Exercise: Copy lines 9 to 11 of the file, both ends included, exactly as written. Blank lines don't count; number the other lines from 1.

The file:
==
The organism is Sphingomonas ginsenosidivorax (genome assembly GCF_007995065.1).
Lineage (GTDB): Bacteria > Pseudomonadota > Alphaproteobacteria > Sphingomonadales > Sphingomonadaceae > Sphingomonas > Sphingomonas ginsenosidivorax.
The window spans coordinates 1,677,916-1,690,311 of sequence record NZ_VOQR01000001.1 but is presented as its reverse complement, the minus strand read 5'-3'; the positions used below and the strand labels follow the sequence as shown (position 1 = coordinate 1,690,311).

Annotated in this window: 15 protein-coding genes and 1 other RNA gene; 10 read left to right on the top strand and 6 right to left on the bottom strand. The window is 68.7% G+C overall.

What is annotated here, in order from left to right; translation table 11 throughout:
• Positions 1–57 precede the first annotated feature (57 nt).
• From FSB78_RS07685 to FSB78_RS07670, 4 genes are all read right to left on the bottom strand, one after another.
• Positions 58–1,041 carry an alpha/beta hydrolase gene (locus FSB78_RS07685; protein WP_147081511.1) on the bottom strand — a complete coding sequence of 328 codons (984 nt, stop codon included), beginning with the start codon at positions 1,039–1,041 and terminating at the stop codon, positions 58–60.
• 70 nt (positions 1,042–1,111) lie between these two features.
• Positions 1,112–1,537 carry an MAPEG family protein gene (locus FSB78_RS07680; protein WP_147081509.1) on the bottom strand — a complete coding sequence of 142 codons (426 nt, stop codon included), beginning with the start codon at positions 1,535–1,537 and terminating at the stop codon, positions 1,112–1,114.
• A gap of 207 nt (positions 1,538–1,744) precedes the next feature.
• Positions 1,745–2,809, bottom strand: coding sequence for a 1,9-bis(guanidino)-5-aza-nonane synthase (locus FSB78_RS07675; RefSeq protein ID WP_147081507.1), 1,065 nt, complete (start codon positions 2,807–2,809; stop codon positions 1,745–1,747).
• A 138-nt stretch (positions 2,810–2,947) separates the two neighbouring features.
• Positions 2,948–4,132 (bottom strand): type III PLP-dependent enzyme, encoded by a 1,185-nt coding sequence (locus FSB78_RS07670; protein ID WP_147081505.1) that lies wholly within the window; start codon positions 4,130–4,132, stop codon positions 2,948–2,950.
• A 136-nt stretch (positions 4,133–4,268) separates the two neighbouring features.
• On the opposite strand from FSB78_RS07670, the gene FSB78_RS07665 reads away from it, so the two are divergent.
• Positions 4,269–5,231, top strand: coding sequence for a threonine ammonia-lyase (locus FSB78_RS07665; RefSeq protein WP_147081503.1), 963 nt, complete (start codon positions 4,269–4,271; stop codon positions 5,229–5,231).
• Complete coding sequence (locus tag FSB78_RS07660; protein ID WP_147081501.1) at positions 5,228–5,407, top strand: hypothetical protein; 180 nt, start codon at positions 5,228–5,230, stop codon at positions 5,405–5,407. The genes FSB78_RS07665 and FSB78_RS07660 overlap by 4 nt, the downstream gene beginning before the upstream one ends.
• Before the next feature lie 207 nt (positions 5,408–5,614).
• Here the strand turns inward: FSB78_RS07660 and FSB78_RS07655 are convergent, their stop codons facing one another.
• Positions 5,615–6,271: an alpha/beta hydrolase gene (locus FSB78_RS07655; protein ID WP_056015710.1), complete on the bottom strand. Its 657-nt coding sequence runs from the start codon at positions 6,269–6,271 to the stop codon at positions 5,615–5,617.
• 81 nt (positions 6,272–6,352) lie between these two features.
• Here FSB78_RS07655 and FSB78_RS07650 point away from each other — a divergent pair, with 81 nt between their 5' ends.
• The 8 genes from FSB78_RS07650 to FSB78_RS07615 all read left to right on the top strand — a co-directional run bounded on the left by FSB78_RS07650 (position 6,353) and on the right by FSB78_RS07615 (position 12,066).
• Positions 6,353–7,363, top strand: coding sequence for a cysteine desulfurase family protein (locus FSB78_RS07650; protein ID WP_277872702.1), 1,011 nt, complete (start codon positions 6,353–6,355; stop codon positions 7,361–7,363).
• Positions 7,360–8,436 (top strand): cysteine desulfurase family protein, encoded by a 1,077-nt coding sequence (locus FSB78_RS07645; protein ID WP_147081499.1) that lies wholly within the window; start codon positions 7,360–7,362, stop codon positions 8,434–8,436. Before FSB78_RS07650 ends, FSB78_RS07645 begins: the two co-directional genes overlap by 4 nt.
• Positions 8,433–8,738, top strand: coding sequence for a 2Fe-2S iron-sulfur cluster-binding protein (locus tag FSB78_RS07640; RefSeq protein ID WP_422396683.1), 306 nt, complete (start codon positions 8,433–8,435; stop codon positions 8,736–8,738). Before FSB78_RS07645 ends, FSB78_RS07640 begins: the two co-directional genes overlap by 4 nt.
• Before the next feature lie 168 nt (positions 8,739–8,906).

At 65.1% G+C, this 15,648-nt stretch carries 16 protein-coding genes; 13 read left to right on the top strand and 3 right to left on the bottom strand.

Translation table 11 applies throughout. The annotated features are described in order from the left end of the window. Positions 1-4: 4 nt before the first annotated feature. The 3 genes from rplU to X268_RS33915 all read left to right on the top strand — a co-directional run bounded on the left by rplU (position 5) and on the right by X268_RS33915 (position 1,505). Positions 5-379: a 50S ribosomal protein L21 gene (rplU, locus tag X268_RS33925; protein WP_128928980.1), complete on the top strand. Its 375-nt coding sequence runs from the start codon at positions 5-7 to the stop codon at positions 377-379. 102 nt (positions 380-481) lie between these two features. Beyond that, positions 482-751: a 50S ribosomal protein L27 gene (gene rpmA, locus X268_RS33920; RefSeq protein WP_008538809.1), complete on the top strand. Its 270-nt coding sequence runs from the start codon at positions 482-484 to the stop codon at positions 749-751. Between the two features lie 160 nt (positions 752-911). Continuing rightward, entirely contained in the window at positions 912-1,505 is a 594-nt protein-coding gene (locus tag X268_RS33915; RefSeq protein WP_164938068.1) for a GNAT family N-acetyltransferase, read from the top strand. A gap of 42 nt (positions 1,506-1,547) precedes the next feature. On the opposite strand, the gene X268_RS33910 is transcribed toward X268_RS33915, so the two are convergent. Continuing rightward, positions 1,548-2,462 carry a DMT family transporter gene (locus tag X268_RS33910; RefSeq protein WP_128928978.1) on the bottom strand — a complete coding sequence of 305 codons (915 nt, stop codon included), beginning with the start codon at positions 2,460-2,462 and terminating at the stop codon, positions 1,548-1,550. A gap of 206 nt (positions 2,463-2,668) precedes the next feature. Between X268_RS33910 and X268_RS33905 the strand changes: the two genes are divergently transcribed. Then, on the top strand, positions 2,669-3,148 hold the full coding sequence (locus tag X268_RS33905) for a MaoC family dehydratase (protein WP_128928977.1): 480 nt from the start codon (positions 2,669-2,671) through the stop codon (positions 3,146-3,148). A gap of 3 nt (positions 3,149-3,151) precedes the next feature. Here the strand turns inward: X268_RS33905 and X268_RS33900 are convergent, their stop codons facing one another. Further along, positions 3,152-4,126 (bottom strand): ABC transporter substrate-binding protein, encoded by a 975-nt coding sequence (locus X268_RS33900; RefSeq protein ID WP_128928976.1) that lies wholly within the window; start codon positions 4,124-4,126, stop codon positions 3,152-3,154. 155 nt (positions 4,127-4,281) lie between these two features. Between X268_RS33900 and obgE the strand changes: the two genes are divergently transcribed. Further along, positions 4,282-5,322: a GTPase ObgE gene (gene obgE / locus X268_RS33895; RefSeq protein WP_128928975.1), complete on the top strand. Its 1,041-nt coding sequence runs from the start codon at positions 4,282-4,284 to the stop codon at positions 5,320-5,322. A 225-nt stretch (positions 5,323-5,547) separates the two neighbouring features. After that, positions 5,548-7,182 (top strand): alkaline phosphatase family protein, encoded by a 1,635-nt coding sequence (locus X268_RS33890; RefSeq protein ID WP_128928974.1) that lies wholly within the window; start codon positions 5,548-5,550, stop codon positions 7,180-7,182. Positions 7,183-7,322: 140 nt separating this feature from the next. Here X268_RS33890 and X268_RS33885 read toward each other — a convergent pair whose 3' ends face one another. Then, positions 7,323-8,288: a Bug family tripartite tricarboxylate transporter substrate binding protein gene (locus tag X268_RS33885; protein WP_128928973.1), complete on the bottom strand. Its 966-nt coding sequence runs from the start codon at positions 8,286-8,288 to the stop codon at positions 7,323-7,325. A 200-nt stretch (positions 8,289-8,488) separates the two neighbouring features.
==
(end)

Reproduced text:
• 70 nt (positions 1,042–1,111) lie between these two features.
• Positions 1,112–1,537 carry an MAPEG family protein gene (locus FSB78_RS07680; protein WP_147081509.1) on the bottom strand — a complete coding sequence of 142 codons (426 nt, stop codon included), beginning with the start codon at positions 1,535–1,537 and terminating at the stop codon, positions 1,112–1,114.
• A gap of 207 nt (positions 1,538–1,744) precedes the next feature.